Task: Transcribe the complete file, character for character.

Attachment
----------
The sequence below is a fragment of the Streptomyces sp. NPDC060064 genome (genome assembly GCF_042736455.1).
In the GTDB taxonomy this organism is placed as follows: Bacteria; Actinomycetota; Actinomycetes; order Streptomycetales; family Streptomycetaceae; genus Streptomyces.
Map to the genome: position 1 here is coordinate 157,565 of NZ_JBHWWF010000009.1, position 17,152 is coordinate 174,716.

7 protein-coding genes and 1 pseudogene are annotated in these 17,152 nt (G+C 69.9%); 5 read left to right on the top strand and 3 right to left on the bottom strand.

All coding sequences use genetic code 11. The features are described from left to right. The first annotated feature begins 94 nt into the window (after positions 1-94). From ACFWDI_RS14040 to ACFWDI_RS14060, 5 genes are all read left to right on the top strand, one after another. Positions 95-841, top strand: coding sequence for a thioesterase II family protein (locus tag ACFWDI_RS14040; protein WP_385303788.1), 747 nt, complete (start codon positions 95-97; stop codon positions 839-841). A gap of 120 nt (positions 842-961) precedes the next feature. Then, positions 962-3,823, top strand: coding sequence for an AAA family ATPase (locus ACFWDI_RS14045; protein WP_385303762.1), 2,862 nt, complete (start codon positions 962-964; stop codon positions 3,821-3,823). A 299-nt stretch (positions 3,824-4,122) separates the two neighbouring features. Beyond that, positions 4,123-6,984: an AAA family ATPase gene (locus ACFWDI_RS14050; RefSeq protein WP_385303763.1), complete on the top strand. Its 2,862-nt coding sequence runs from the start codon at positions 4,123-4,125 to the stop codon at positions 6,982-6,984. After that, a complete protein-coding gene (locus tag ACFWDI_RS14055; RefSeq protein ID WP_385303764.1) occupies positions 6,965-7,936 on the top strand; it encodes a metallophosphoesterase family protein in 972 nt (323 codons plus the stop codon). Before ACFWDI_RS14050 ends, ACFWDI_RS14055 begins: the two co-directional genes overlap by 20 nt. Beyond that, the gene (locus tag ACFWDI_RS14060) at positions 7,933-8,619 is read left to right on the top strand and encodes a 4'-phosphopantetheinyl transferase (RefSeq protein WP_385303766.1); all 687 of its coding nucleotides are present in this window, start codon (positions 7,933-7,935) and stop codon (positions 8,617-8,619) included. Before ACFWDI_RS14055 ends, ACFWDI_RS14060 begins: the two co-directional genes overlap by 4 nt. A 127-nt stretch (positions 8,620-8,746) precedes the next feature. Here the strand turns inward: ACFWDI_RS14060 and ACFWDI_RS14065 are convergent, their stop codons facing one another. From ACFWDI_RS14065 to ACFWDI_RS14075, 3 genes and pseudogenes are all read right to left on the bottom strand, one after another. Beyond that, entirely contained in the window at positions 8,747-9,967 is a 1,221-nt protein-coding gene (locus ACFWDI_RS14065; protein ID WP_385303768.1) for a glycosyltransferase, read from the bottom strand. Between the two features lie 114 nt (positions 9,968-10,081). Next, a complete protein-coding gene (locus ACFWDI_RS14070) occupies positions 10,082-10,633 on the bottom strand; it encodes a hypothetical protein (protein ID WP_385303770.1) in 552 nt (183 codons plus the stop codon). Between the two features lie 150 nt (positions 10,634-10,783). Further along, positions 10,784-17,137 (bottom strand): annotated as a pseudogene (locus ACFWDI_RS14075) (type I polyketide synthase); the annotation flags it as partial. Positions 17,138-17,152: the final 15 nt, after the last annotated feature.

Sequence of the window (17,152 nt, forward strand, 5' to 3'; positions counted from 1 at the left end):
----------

The sequence below is a fragment of the Streptomyces sp. NPDC060064 genome (genome assembly GCF_042736455.1).
In the GTDB taxonomy this organism is placed as follows: Bacteria; Actinomycetota; Actinomycetes; order Streptomycetales; family Streptomycetaceae; genus Streptomyces.
Map to the genome: position 1 here is coordinate 157,565 of NZ_JBHWWF010000009.1, position 17,152 is coordinate 174,716.

7 protein-coding genes and 1 pseudogene are annotated in these 17,152 nt (G+C 69.9%); 5 read left to right on the top strand and 3 right to left on the bottom strand.

All coding sequences use genetic code 11. The features are described from left to right. The first annotated feature begins 94 nt into the window (after positions 1-94). From ACFWDI_RS14040 to ACFWDI_RS14060, 5 genes are all read left to right on the top strand, one after another. Positions 95-841, top strand: coding sequence for a thioesterase II family protein (locus tag ACFWDI_RS14040; protein WP_385303788.1), 747 nt, complete (start codon positions 95-97; stop codon positions 839-841). A gap of 120 nt (positions 842-961) precedes the next feature. Then, positions 962-3,823, top strand: coding sequence for an AAA family ATPase (locus ACFWDI_RS14045; protein WP_385303762.1), 2,862 nt, complete (start codon positions 962-964; stop codon positions 3,821-3,823). A 299-nt stretch (positions 3,824-4,122) separates the two neighbouring features. Beyond that, positions 4,123-6,984: an AAA family ATPase gene (locus ACFWDI_RS14050; RefSeq protein WP_385303763.1), complete on the top strand. Its 2,862-nt coding sequence runs from the start codon at positions 4,123-4,125 to the stop codon at positions 6,982-6,984. After that, a complete protein-coding gene (locus tag ACFWDI_RS14055; RefSeq protein ID WP_385303764.1) occupies positions 6,965-7,936 on the top strand; it encodes a metallophosphoesterase family protein in 972 nt (323 codons plus the stop codon). Before ACFWDI_RS14050 ends, ACFWDI_RS14055 begins: the two co-directional genes overlap by 20 nt. Beyond that, the gene (locus tag ACFWDI_RS14060) at positions 7,933-8,619 is read left to right on the top strand and encodes a 4'-phosphopantetheinyl transferase (RefSeq protein WP_385303766.1); all 687 of its coding nucleotides are present in this window, start codon (positions 7,933-7,935) and stop codon (positions 8,617-8,619) included. Before ACFWDI_RS14055 ends, ACFWDI_RS14060 begins: the two co-directional genes overlap by 4 nt. A 127-nt stretch (positions 8,620-8,746) precedes the next feature. Here the strand turns inward: ACFWDI_RS14060 and ACFWDI_RS14065 are convergent, their stop codons facing one another. From ACFWDI_RS14065 to ACFWDI_RS14075, 3 genes and pseudogenes are all read right to left on the bottom strand, one after another. Beyond that, entirely contained in the window at positions 8,747-9,967 is a 1,221-nt protein-coding gene (locus ACFWDI_RS14065; protein ID WP_385303768.1) for a glycosyltransferase, read from the bottom strand. Between the two features lie 114 nt (positions 9,968-10,081). Next, a complete protein-coding gene (locus ACFWDI_RS14070) occupies positions 10,082-10,633 on the bottom strand; it encodes a hypothetical protein (protein ID WP_385303770.1) in 552 nt (183 codons plus the stop codon). Between the two features lie 150 nt (positions 10,634-10,783). Further along, positions 10,784-17,137 (bottom strand): annotated as a pseudogene (locus ACFWDI_RS14075) (type I polyketide synthase); the annotation flags it as partial. Positions 17,138-17,152: the final 15 nt, after the last annotated feature.

Sequence of the window (17,152 nt, forward strand, 5' to 3'; positions counted from 1 at the left end):